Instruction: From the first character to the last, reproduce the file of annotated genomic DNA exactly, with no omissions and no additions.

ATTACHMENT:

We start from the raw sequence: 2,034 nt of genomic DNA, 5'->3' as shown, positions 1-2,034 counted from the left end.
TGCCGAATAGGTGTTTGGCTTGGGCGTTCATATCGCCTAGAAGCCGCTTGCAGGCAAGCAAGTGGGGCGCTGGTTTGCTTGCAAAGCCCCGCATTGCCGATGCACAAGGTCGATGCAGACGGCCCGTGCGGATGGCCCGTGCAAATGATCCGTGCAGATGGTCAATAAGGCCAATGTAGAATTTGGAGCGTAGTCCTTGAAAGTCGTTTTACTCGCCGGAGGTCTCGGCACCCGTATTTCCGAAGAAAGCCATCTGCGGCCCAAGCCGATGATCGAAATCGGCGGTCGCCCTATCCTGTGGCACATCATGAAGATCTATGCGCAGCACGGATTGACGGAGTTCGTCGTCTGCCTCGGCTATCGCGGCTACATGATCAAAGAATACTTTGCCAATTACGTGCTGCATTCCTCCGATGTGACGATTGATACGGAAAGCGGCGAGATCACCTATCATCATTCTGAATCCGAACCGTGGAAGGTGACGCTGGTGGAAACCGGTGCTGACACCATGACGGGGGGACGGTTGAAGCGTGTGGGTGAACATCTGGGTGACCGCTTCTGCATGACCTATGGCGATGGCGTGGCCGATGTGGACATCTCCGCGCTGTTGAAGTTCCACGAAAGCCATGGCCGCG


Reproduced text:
We start from the raw sequence: 2,034 nt of genomic DNA, 5'->3' as shown, positions 1-2,034 counted from the left end.
TGCCGAATAGGTGTTTGGCTTGGGCGTTCATATCGCCTAGAAGCCGCTTGCAGGCAAGCAAGTGGGGCGCTGGTTTGCTTGCAAAGCCCCGCATTGCCGATGCACAAGGTCGATGCAGACGGCCCGTGCGGATGGCCCGTGCAAATGATCCGTGCAGATGGTCAATAAGGCCAATGTAGAATTTGGAGCGTAGTCCTTGAAAGTCGTTTTACTCGCCGGAGGTCTCGGCACCCGTATTTCCGAAGAAAGCCATCTGCGGCCCAAGCCGATGATCGAAATCGGCGGTCGCCCTATCCTGTGGCACATCATGAAGATCTATGCGCAGCACGGATTGACGGAGTTCGTCGTCTGCCTCGGCTATCGCGGCTACATGATCAAAGAATACTTTGCCAATTACGTGCTGCATTCCTCCGATGTGACGATTGATACGGAAAGCGGCGAGATCACCTATCATCATTCTGAATCCGAACCGTGGAAGGTGACGCTGGTGGAAACCGGTGCTGACACCATGACGGGGGGACGGTTGAAGCGTGTGGGTGAACATCTGGGTGACCGCTTCTGCATGACCTATGGCGATGGCGTGGCCGATGTGGACATCTCCGCGCTGTTGAAGTTCCACGAAAGCCATGGCCGCG